This did not mean that there should be no distancing, or that strict social distancing might not have been appropriate, initial emergency response. He suggested a few principles here: enforce universal mask wearing, allow people out only for economic livelihood activities, enlist families to protect the young and vulnerable, ban social and religious gatherings, and wash hands, using frugal innovations such as the “Veronica Bucket” where necessary. Mobarak emphasised the importance of getting money in the hands of the poor: if people are going hungry, they will not obey any social distancing norm. He cited India’s advantage with its Aadhar and Jan Dhan infrastructure that can allow money to get to the poor quickly.
Mobarak ended by reminding the webinar, first, about the need to focus policy attention on gender and specific community issues, and second, on the how data from conventional and unconventional sources could be used to guide policy. He gave the example of big data from cell phone usage in Bangladesh—the poor use cell phones differently from the well-to-do—to target relief payments.
Neelkanth Mishra spoke from Mumbai, India’s most severe COVID-19 hotspot (more than 25% of India’s COVID-19 deaths as of May 22nd). He emphasised that in calculating the economic loss from social distancing, the need for firms to survive—since that is where future economic growth will come from—also has to be factored in. Mishra also mentioned the uncertain ability of local administrations to implement lockdowns in many settings. For example, the Mumbai police’s ability to enforce lockdowns has been severely curtailed both because nearly 1,700 Mumbai police had tested positive as of May 22nd and 18 had lost their lives, and because of the difficulty of enforcing citizen behaviour over long periods of time.
At the same time, with Mumbai’s medical infrastructure under severe stress, there are now very difficult questions about when and how to lift the lockdown. He noted that this was not only the problem with India’s financial capital, but domestic migrants desperate to return homes were also showing the limits of social distancing: One in four migrants returning to Bihar from Delhi on special trains, and one in eight from Mumbai, had tested positive; in addition there were migrants who are making their way home without any assistance.
He noted that the one nation one ration card will be an important step in deploying India’s PDS system to provide food security. In ending, Neelkanth felt that there has to be a greater role for society and not just the state in managing the pandemic. He spoke of panchayats and local councils needing to be much more involved in testing and isolation. He said this would not be easy because of the fear that now prevails in society, so that lifting lockdowns will not be a matter of simply switching things on.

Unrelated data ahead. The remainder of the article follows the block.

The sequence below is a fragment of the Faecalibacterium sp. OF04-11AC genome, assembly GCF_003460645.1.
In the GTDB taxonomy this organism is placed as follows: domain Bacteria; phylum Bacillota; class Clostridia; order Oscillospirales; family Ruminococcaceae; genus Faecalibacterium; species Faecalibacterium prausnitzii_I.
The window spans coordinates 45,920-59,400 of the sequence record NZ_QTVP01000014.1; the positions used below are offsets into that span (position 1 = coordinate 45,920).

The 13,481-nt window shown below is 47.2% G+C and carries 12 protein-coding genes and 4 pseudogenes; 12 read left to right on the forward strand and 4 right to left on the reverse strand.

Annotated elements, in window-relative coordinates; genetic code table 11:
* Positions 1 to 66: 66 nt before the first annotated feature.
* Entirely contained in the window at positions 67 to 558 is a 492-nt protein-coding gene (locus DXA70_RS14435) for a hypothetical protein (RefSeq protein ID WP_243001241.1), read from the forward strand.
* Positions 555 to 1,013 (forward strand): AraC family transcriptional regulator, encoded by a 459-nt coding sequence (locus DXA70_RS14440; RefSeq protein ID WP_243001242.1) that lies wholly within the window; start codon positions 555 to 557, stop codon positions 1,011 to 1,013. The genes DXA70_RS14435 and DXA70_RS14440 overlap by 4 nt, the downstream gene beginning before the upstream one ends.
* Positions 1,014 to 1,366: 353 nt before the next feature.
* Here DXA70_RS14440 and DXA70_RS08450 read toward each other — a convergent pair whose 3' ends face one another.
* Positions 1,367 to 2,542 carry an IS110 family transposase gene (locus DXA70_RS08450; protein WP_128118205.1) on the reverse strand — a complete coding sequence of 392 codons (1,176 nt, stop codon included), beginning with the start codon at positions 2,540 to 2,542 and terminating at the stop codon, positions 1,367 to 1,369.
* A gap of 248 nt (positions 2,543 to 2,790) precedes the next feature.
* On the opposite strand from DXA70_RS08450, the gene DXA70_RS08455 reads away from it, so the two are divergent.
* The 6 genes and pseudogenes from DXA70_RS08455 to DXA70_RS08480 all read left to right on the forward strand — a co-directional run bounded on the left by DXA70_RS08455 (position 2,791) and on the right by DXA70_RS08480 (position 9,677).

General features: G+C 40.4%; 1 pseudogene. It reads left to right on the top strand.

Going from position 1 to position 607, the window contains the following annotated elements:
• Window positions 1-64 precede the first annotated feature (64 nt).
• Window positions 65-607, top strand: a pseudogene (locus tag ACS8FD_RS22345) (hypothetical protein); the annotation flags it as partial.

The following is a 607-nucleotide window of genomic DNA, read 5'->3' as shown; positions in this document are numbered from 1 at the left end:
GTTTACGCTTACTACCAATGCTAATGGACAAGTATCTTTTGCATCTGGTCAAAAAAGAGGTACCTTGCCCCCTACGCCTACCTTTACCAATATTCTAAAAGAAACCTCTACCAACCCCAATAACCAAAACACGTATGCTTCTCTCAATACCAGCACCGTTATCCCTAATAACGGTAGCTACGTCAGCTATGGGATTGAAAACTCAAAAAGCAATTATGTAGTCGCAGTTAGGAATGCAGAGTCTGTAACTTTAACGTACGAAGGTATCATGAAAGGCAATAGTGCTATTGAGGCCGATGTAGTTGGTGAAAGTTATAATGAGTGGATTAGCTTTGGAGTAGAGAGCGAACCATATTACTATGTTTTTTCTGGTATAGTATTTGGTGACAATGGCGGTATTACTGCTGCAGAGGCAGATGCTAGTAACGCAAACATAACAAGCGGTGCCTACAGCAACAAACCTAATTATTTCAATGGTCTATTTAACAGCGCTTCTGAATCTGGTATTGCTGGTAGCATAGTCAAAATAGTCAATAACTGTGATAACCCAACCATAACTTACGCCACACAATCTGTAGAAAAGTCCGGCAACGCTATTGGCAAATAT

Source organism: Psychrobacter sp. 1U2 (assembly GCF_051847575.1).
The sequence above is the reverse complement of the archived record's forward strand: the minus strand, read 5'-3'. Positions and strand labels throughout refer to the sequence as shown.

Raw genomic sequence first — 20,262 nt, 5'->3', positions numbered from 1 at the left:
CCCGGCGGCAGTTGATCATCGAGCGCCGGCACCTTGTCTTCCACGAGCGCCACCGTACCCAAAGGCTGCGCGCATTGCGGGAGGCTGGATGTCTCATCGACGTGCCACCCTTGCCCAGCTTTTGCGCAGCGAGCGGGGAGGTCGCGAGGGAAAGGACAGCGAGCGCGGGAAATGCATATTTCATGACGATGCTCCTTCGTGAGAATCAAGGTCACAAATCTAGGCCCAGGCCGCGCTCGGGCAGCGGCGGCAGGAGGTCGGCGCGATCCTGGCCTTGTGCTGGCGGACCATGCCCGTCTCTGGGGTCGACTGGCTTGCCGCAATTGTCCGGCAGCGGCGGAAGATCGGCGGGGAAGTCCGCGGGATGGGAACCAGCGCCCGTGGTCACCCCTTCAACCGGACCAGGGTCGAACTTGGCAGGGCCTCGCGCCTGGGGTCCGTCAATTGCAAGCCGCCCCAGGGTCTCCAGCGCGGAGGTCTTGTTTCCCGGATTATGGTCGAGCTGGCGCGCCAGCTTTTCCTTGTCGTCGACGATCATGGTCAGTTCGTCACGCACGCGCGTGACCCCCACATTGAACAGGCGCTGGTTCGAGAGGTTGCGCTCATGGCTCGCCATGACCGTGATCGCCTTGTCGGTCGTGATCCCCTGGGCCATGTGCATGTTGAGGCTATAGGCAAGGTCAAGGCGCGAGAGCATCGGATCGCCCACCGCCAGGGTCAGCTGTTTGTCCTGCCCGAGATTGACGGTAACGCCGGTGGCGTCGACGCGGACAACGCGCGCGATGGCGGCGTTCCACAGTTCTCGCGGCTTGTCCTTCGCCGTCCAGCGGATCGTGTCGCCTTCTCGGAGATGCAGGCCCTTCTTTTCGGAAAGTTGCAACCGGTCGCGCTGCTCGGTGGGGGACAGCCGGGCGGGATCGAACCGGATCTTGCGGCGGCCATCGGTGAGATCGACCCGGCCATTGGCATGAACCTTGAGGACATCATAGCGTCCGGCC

The panellists then had a spirited discussion about the core choices India faced. There was consensus about the need to set expectations right, and the question was how best to do it. Because this had started in high-income countries, the response has been to flatten the curve and to raise expectations of cases coming down in a short time during which the healthcare capacity could be enhanced. This worked in countries like South Korea and Australia, but as is becoming clear, this is proving to be difficult to do elsewhere, so the need is to change expectations and turn efforts to managing the disease rather than trying to eliminate it. This requires a change in mind-set among policymakers, and then among citizens.
India is heading that way, but has a lot of ground to cover to overcome fear and change behaviour. There was consensus that an independently developed roadmap that is distinctly Indian, and that comes up quickly with not just one but perhaps two viable options, would be extremely useful even at this stage, especially if it is well communicated. Not that policymakers need necessarily follow it, but the roadmap could provide the guardrails and the guidelines to inform the discussion leading to action.
This NCAER webinar was attended by over 160 participants. The panellists’ presentations and the video of the webinar are available on this page.